Target areas: The landmine press engages multiple muscle groups, including your shoulders, chest, and triceps, while activating your core to maintain balance.

Benefits: The landmine press is a shoulder-friendly exercise that builds upper body strength and improves core stability. It’s particularly beneficial for those with shoulder issues, as it allows for a more natural pressing motion that reduces the risk of impingement. This exercise can help improve your overall upper body strength and functional fitness, making it easier to perform daily tasks that require pushing or lifting.

How to do it: Secure one end of a barbell in a landmine attachment or corner of a squat rack. Hold the other end with both hands at shoulder height. Press the barbell up and forward, then lower it back to the starting position. Explore variations such as two-arm and single-arm landmine presses, and switch up your stances using options like staggered stance, half-kneeling, and tall-kneeling.

Reps/Sets: Complete three sets of 6 to 12 reps per side. Rest 90 seconds between sets.

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Pallof Holds

Pallof press exercise demonstration

Target areas: The Pallof hold is an excellent core exercise that enhances stability and resistance to rotational forces.

Benefits: It is great for building a strong, stable core to protect your lower back and improve overall movement efficiency. By resisting the pull of the resistance band, you engage your deep core muscles, which are essential for maintaining proper posture and preventing injuries.

How to do it: Attach a resistance band to a fixed point or set a cable machine at chest height. Stand perpendicular to the band or handle with your feet shoulder-width apart. Hold the band or handle with both hands and extend your arms straight out in front of you. Hold this position, resisting the band’s pull by squeezing your abs, then switch sides.

Reps/Sets: Perform three sets of 15 to 30-second holds per side. Rest 90 seconds between sets.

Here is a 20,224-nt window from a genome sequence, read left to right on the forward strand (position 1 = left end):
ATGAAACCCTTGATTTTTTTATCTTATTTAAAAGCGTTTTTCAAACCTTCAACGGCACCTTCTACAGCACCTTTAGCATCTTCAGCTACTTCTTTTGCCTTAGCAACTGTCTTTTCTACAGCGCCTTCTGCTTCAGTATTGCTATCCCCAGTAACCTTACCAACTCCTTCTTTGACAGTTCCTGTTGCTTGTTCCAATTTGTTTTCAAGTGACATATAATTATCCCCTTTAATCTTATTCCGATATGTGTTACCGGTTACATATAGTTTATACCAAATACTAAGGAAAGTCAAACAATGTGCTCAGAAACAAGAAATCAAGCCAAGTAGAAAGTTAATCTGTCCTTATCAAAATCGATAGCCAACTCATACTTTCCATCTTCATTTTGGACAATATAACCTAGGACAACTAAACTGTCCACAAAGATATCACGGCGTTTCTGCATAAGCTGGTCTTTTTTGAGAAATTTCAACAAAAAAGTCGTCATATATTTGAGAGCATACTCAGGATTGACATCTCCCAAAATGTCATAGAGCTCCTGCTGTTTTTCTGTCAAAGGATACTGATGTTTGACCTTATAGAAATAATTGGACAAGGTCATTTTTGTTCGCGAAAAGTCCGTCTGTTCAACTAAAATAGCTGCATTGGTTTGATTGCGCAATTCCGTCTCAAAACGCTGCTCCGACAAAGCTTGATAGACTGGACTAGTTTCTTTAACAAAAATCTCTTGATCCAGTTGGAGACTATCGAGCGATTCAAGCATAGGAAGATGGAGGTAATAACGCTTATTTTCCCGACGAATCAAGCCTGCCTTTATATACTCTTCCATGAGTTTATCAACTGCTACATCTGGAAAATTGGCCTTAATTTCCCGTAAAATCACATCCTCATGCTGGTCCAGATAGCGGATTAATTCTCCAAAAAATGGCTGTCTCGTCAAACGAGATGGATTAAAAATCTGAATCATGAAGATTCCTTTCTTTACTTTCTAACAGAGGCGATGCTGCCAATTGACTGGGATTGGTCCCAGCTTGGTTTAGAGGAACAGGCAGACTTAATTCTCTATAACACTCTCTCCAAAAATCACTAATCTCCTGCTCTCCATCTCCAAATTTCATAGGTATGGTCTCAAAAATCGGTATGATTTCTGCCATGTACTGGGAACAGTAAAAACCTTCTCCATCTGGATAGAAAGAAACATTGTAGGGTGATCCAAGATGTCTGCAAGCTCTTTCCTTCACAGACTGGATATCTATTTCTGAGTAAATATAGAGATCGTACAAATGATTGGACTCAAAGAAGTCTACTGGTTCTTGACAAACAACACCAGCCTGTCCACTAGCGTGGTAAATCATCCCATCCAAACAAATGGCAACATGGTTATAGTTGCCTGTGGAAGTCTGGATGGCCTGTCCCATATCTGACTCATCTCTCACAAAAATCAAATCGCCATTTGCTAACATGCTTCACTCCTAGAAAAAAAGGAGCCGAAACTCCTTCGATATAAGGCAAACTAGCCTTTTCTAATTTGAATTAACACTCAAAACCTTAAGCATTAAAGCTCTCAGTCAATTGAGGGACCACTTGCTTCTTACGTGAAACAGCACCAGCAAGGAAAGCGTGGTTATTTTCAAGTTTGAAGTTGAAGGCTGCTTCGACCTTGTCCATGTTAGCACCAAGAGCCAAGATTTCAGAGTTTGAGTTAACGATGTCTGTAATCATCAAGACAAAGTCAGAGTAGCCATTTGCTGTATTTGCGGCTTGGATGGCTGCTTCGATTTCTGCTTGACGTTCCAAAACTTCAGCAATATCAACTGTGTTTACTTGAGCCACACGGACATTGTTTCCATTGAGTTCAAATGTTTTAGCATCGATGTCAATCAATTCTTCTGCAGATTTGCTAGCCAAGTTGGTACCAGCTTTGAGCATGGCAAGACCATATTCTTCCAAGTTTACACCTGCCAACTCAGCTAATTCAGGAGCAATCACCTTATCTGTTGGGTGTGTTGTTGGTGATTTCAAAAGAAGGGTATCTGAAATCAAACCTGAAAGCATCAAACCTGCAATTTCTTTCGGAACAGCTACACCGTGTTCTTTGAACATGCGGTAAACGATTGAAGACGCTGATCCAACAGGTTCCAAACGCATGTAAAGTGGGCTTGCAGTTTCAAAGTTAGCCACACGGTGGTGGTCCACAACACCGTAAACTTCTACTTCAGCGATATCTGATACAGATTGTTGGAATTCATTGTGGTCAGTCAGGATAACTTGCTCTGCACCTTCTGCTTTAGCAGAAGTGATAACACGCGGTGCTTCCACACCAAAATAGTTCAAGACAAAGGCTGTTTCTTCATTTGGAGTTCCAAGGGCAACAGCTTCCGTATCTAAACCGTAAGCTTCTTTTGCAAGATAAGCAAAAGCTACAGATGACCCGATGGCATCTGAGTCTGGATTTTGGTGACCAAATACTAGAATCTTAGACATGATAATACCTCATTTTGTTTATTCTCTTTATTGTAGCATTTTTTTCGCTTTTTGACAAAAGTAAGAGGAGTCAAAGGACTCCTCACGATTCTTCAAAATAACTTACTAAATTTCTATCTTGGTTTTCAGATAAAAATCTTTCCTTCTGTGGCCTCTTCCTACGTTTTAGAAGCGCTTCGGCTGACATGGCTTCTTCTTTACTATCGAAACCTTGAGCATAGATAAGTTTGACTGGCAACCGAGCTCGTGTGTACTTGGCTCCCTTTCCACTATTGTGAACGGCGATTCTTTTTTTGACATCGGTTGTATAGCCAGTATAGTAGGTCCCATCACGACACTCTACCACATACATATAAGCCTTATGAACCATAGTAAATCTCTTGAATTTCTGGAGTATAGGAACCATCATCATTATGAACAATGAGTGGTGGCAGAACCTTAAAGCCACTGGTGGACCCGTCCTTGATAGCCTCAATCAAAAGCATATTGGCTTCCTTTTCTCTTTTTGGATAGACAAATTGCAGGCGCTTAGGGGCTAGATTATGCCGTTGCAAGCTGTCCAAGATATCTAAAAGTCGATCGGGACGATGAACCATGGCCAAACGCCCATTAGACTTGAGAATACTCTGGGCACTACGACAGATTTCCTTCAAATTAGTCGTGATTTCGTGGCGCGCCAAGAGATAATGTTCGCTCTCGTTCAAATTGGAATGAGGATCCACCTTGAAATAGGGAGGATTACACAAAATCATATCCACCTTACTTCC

Bodyweight Lunge

lunges exercise

Target areas: Lunges are fantastic for improving leg strength, balance, and coordination. They target the quadriceps, hamstrings, and glutes while engaging the core for stability.

Benefits: Lunges help maintain mobility and flexibility in your hips and knees, which are essential for daily activities such as walking, climbing stairs, and bending. This exercise can also enhance your balance and proprioception, reducing the risk of falls and injuries. You can adapt bodyweight lunges to any setting, making them a convenient addition to your fitness routine.

How to do it: Stand with your feet hip-width apart. Step forward with one leg and lower your body until both knees bend to 90-degree angles. Push back through your whole front foot to the starting position and switch legs.

Reps/Sets: Perform three sets of 10 to 12 reps per leg. Rest 90 seconds between sets.

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TRX row illustration

Target areas: TRX rows are a versatile exercise that strengthens your back, shoulders, and arms while engaging your core.

Benefits: The adjustable nature of the TRX allows you to tailor the difficulty to your fitness level, making it accessible for everyone. This exercise promotes better posture by targeting the upper back muscles, which can help counteract the effects of prolonged sitting or slouching. TRX rows also improve your grip strength and overall upper-body endurance. The best part is that TRX rows are versatile and accommodating, quickly adjusting for various fitness and strength levels.

How to do it: Hold the TRX handles with your palms facing each other and lean back, keeping your body straight and hips and core engaged. Pull your chest towards the handles by squeezing your shoulder blades together, then slowly lower yourself back to the starting position.

Reps/Sets: Complete three sets of 8 to 12 reps. Rest for 90 seconds between sets.